Group work promotes engagement with course material and prepares students for workplace collaboration; still, some students dread it. Careful planning can help you design online group activities that give your students the benefits of working collaboratively while avoiding the pitfalls of online group assignments.
In online environments, it can take more time to coordinate group tasks and divide responsibilities among the group. It is a good idea to build in at least three weeks for groups to work on a small-scale assignment. Since online students do not have class meetings where they can exchange ideas and arrange their responsibilities, it is also important to ensure that each group has its own workspace, such as a group discussion board. Encourage members to connect early on, perhaps through an ice-breaker you design, before the assignment begins. The ideal group size online is three or four, since it is not uncommon in larger groups for some members to contribute less than others. For more information about best practices for online group work, check out Blackboard’s blog post or this article from Online Learning Insights.
Provide a platform for accountability and peer evaluation.
It’s important that group members be held accountable for the quality of their contributions, their levels of responsibility, and their professionalism in the group setting. Peer evaluations provide you with a way to factor those behind-closed-doors variables into each student’s grade. It’s a good idea to schedule peer evaluations several times over the course of a term in order to provide opportunities for adjustment and improvement. It’s also a good idea for you to check on groups to evaluate their progress and gauge whether all members are contributing. If you see that a group member is not participating, you can send them gentle reminders to get them back on track. You should also decide what kinds of consequences will be in place for group members who don’t participate, and communicate this clearly to students.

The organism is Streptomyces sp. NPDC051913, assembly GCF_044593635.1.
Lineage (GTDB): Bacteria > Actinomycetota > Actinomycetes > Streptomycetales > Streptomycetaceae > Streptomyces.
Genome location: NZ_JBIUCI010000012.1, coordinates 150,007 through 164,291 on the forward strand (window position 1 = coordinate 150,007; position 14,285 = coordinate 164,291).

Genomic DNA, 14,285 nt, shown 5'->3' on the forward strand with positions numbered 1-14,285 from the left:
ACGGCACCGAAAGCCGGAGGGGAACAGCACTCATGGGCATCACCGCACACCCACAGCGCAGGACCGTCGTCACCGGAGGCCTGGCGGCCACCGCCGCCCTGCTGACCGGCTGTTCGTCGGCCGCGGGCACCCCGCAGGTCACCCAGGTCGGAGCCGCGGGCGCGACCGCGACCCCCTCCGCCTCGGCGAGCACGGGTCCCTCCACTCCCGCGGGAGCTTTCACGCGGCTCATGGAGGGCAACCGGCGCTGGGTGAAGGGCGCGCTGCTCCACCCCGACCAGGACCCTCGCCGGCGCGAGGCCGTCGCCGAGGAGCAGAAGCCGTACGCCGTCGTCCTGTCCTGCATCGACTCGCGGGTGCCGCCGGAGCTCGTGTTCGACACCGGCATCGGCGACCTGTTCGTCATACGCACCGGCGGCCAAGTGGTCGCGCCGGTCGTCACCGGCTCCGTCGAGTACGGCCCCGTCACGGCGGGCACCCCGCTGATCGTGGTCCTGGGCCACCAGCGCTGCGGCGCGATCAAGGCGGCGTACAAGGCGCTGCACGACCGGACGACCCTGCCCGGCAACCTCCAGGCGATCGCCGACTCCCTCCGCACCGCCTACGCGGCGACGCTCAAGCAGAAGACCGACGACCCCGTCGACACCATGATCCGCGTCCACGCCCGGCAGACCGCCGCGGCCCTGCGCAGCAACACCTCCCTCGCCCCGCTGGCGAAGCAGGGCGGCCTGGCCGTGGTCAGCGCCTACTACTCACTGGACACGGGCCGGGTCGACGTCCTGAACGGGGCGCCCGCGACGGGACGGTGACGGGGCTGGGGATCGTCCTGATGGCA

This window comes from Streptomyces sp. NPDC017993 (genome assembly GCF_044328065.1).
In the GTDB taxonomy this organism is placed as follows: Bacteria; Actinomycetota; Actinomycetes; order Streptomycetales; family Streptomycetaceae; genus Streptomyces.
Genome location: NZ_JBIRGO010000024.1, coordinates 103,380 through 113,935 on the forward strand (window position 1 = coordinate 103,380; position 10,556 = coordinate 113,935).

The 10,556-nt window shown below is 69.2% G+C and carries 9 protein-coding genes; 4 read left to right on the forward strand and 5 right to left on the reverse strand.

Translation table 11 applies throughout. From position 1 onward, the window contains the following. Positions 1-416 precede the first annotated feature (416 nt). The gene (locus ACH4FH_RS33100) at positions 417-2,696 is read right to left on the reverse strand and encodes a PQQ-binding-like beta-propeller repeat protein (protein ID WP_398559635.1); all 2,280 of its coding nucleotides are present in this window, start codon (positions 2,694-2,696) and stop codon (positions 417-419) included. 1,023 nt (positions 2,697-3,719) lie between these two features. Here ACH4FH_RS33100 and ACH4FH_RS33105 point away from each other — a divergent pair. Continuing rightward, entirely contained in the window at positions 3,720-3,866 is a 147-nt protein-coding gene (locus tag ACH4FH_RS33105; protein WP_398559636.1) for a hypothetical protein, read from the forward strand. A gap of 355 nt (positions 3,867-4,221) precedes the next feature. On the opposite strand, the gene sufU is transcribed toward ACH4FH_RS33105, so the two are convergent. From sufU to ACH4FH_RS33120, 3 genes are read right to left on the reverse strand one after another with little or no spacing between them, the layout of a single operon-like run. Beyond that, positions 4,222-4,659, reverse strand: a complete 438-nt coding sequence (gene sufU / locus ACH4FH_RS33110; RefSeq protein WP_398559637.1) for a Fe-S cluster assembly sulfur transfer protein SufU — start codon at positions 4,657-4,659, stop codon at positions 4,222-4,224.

Build in opportunities for groups to interact with each other.
There are several ways to implement inter-group interaction. For example, the whole class could work on a single large project, with each group producing one part of the whole. At the end of the course, students can see and experience the final product they all contributed to. Alternatively, each group can work on its own version of a smaller project, and in turn provide feedback and critiques to other groups while seeing different approaches and perspectives. Wikis are a great tool for implementing both methods. As this article on effective online group work states, group activities often fall into one of three categories:
- There’s no right answer, such as debates, or research on controversial issues.
- There are multiple perspectives, such as analyzing current events, cultural comparisons, or case studies.
- There are too many resources for one person to evaluate, so a jigsaw puzzle approach is needed with each student responsible for one part.
Also, see this blog post on four strategies for effective collaborative group work. Ultimately, the goal is to design group work that is truly collaborative, i.e. the students will benefit more from doing the activity as a group than doing it alone.
Want to learn more about facilitating group work in your Blackboard course site? Sign up for our training on October 21 at noon.
Krystyna, Sarah & Antonia